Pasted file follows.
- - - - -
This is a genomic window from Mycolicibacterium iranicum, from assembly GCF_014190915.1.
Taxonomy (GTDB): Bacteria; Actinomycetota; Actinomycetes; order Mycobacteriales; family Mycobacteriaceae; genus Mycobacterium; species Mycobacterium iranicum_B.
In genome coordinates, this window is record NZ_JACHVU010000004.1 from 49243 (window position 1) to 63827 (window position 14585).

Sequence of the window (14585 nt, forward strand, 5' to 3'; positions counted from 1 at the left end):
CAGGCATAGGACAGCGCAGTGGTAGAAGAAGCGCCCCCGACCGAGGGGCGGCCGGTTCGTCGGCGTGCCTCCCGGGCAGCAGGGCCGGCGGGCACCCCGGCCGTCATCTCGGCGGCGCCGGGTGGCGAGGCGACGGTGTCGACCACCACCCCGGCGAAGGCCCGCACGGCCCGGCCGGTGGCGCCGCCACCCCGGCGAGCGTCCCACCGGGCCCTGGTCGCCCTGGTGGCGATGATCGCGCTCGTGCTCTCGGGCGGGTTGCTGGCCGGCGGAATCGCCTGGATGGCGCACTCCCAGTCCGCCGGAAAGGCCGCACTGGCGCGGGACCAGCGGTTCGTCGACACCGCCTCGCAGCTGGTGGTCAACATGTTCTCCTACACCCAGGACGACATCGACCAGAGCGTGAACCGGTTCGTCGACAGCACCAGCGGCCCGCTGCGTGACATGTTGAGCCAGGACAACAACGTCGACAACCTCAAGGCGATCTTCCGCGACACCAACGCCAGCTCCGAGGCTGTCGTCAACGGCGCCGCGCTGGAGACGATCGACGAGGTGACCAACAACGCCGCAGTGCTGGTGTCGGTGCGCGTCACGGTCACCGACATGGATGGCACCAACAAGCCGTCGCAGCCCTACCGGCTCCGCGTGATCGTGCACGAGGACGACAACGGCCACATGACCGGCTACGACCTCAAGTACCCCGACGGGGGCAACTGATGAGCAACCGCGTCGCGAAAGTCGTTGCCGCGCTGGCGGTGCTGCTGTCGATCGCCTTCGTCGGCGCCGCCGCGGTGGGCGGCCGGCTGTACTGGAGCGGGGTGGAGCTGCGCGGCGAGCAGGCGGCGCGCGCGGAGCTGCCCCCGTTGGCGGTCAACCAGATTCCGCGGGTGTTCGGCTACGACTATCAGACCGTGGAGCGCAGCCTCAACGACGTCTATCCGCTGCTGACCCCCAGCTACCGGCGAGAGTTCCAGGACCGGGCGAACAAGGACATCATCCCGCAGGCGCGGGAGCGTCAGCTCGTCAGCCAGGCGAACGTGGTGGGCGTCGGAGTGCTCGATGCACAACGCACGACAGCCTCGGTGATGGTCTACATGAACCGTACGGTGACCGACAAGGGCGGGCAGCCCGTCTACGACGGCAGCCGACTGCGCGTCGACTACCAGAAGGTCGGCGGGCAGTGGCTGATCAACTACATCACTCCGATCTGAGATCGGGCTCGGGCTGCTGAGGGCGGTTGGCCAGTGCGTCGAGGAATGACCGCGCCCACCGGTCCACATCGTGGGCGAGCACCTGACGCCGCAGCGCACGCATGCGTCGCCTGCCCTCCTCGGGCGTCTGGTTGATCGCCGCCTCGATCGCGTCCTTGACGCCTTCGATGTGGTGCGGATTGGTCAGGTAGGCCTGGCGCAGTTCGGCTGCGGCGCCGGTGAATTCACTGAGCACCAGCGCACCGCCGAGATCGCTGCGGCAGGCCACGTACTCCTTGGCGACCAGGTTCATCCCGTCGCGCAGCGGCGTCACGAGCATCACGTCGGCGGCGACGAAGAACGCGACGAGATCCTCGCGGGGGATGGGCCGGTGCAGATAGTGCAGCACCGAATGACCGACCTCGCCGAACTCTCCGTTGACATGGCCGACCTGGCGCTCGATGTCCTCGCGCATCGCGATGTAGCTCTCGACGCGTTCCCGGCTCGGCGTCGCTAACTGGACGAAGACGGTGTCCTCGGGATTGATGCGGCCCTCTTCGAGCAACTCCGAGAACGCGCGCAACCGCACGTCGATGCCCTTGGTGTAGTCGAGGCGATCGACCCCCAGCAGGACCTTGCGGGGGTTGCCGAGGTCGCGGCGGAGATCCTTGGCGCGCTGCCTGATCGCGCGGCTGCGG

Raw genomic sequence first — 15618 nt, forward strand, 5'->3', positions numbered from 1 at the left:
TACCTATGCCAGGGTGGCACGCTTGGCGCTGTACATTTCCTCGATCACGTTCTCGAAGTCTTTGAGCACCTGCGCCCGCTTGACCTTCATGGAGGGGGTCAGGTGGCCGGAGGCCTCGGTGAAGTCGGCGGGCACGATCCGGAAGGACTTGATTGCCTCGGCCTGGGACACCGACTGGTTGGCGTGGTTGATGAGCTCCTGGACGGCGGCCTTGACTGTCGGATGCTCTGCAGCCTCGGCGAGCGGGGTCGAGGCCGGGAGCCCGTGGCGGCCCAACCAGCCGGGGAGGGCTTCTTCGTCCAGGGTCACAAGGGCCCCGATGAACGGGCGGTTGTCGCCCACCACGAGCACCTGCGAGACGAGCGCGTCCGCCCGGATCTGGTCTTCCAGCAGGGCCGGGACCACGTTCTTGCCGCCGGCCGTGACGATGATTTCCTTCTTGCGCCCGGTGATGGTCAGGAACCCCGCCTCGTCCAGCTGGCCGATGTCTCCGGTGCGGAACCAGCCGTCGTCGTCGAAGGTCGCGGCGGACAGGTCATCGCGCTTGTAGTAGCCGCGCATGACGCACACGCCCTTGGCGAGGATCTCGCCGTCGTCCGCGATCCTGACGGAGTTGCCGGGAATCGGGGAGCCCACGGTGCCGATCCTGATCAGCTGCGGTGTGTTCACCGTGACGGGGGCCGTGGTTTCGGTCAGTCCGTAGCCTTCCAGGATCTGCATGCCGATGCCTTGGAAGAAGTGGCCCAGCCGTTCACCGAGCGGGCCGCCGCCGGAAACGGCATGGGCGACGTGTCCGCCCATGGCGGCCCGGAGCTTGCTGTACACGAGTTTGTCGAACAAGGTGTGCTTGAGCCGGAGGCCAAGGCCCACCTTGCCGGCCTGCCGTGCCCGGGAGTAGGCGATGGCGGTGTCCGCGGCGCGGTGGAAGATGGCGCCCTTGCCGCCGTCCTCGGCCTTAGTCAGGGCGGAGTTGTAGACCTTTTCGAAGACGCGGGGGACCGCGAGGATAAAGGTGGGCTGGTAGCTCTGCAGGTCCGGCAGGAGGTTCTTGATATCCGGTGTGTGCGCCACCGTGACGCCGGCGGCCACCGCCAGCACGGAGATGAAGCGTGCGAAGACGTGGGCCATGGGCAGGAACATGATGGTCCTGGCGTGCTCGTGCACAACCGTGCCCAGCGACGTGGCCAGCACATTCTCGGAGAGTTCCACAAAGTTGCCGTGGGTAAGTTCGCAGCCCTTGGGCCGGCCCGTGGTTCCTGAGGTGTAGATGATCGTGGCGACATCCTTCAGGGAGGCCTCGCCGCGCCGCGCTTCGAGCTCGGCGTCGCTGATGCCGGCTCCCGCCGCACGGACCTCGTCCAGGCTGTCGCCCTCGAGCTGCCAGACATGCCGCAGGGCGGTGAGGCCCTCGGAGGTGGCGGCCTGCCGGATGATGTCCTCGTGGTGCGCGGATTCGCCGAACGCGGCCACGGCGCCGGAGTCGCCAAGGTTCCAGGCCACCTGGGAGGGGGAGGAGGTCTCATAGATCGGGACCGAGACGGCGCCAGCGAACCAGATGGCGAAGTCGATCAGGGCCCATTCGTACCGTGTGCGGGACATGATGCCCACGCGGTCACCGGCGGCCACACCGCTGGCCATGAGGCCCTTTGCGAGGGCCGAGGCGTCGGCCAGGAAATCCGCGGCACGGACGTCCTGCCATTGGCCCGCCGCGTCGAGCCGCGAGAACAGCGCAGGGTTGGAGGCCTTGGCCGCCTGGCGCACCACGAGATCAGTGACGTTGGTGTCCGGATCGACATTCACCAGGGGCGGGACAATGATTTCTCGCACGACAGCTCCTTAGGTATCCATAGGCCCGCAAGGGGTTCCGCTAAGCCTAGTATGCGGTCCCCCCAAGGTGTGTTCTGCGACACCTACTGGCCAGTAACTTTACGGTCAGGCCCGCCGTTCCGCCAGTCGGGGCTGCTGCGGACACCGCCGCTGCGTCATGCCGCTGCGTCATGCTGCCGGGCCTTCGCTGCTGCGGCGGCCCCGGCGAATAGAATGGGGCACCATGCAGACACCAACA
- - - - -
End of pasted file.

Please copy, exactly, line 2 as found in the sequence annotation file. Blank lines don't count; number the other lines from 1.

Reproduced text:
Taxonomy (GTDB): Bacteria; Actinomycetota; Actinomycetes; order Mycobacteriales; family Mycobacteriaceae; genus Mycobacterium; species Mycobacterium iranicum_B.